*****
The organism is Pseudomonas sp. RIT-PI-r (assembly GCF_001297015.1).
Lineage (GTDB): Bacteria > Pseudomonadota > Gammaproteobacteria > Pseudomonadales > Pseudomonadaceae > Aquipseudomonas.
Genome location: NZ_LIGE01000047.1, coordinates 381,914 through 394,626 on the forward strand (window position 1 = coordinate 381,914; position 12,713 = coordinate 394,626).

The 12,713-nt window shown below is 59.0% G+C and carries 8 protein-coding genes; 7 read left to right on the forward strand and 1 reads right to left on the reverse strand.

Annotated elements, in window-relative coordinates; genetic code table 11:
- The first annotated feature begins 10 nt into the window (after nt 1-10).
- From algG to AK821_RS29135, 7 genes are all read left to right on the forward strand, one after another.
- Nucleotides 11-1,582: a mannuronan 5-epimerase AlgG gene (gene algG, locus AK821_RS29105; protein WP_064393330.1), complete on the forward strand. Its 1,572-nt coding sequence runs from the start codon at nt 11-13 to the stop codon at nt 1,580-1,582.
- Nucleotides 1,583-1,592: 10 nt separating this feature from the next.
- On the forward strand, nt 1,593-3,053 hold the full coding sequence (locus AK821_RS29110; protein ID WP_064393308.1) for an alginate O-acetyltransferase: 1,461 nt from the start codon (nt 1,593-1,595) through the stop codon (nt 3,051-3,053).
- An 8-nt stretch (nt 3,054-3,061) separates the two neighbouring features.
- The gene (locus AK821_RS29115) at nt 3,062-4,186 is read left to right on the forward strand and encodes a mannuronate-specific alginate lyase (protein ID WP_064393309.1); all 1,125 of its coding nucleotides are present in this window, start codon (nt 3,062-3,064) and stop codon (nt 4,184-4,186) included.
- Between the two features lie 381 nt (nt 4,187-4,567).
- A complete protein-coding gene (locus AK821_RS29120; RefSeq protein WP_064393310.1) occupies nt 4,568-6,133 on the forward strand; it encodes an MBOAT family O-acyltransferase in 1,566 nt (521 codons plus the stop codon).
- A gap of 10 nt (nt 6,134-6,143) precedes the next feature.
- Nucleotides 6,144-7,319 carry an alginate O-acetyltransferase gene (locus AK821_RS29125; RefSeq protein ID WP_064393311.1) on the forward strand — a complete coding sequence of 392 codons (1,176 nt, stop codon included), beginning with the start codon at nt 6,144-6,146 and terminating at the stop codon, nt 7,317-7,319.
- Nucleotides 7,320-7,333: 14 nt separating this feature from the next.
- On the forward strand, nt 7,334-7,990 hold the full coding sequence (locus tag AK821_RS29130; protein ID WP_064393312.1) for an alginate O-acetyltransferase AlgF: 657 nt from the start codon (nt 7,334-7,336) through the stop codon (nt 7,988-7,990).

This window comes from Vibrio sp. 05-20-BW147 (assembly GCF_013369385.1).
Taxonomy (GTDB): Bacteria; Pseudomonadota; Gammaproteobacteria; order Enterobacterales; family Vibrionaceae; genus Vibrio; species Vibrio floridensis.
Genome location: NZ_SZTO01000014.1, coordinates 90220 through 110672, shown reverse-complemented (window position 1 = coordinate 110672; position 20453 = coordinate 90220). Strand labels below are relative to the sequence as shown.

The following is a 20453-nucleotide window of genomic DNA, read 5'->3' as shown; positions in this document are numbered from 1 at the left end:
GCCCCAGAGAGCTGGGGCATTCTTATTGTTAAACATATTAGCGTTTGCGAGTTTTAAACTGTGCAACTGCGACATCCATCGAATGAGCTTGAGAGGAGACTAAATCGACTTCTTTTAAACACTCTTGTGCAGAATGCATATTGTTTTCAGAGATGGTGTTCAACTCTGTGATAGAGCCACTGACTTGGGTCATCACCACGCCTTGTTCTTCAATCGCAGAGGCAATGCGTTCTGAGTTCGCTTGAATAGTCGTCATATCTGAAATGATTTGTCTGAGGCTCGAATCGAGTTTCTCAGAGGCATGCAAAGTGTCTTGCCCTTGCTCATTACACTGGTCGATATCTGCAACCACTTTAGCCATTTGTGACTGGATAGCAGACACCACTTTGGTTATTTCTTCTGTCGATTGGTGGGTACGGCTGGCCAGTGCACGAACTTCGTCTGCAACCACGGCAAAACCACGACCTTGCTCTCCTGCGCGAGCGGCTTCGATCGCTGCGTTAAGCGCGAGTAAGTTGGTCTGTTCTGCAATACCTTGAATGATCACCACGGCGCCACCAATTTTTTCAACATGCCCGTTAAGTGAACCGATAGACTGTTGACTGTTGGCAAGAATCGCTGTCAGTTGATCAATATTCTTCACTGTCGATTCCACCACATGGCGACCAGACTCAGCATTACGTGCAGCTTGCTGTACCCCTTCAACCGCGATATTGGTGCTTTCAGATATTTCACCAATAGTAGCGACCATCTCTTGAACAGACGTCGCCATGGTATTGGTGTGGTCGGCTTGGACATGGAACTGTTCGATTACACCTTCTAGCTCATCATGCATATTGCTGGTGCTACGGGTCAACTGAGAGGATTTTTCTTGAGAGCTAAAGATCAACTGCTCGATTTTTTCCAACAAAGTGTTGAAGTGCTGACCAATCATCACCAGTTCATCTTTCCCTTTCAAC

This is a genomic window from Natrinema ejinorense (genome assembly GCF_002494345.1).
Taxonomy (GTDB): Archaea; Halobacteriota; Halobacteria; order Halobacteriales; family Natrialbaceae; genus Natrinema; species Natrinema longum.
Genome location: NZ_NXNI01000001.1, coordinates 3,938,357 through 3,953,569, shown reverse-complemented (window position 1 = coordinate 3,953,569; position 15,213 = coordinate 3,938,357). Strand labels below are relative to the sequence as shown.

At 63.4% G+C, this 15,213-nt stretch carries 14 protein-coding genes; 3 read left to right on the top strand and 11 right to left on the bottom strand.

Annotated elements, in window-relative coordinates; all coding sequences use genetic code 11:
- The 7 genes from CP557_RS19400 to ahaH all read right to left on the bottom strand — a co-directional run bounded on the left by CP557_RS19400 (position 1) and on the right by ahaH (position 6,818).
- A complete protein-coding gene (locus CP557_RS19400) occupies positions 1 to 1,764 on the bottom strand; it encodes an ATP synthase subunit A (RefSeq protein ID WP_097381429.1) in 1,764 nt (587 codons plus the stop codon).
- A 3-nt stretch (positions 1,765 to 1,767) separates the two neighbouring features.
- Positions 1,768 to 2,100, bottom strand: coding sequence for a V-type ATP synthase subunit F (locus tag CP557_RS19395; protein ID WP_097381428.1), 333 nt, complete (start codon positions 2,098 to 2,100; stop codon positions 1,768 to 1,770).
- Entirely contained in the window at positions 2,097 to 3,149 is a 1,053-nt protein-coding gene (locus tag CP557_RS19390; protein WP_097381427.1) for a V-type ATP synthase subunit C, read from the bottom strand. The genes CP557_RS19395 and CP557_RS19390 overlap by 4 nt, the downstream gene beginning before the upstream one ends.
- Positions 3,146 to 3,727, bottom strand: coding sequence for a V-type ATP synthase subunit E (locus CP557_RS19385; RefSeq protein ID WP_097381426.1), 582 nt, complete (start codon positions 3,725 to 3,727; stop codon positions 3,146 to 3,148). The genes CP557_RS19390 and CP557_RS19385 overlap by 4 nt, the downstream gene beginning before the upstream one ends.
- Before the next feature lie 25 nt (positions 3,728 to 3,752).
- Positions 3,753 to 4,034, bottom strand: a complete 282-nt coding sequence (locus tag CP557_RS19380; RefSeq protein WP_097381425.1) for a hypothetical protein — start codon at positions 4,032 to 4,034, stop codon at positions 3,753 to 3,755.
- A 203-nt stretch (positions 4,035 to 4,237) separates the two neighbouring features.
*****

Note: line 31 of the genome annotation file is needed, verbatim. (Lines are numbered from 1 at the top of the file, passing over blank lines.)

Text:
- A 3-nt stretch (positions 1,765 to 1,767) separates the two neighbouring features.